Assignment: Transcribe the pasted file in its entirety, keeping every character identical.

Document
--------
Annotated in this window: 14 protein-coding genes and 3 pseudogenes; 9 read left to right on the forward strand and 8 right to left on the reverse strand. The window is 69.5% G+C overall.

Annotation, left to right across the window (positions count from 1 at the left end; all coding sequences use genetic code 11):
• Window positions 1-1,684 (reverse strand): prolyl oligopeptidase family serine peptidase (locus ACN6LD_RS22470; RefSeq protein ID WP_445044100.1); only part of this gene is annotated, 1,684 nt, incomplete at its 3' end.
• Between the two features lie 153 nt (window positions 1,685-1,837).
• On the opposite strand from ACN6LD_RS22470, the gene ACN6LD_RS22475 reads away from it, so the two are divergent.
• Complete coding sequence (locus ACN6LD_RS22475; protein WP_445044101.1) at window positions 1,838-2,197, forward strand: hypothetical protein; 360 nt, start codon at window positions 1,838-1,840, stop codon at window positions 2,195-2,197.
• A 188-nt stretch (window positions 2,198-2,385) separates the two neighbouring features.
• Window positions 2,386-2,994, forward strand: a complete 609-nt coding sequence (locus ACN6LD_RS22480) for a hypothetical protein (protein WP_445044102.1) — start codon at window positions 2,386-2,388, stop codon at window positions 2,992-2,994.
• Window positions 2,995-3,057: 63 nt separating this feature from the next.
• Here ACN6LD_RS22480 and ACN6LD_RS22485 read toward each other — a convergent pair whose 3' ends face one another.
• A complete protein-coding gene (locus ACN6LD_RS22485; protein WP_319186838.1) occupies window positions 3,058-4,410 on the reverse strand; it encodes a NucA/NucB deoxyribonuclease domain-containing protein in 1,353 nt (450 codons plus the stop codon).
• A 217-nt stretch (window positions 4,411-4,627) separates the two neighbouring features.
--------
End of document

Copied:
Annotated in this window: 14 protein-coding genes and 3 pseudogenes; 9 read left to right on the forward strand and 8 right to left on the reverse strand. The window is 69.5% G+C overall.

Annotation, left to right across the window (positions count from 1 at the left end; all coding sequences use genetic code 11):
• Window positions 1-1,684 (reverse strand): prolyl oligopeptidase family serine peptidase (locus ACN6LD_RS22470; RefSeq protein ID WP_445044100.1); only part of this gene is annotated, 1,684 nt, incomplete at its 3' end.
• Between the two features lie 153 nt (window positions 1,685-1,837).
• On the opposite strand from ACN6LD_RS22470, the gene ACN6LD_RS22475 reads away from it, so the two are divergent.
• Complete coding sequence (locus ACN6LD_RS22475; protein WP_445044101.1) at window positions 1,838-2,197, forward strand: hypothetical protein; 360 nt, start codon at window positions 1,838-1,840, stop codon at window positions 2,195-2,197.
• A 188-nt stretch (window positions 2,198-2,385) separates the two neighbouring features.
• Window positions 2,386-2,994, forward strand: a complete 609-nt coding sequence (locus ACN6LD_RS22480) for a hypothetical protein (protein WP_445044102.1) — start codon at window positions 2,386-2,388, stop codon at window positions 2,992-2,994.
• Window positions 2,995-3,057: 63 nt separating this feature from the next.
• Here ACN6LD_RS22480 and ACN6LD_RS22485 read toward each other — a convergent pair whose 3' ends face one another.
• A complete protein-coding gene (locus ACN6LD_RS22485; protein WP_319186838.1) occupies window positions 3,058-4,410 on the reverse strand; it encodes a NucA/NucB deoxyribonuclease domain-containing protein in 1,353 nt (450 codons plus the stop codon).
• A 217-nt stretch (window positions 4,411-4,627) separates the two neighbouring features.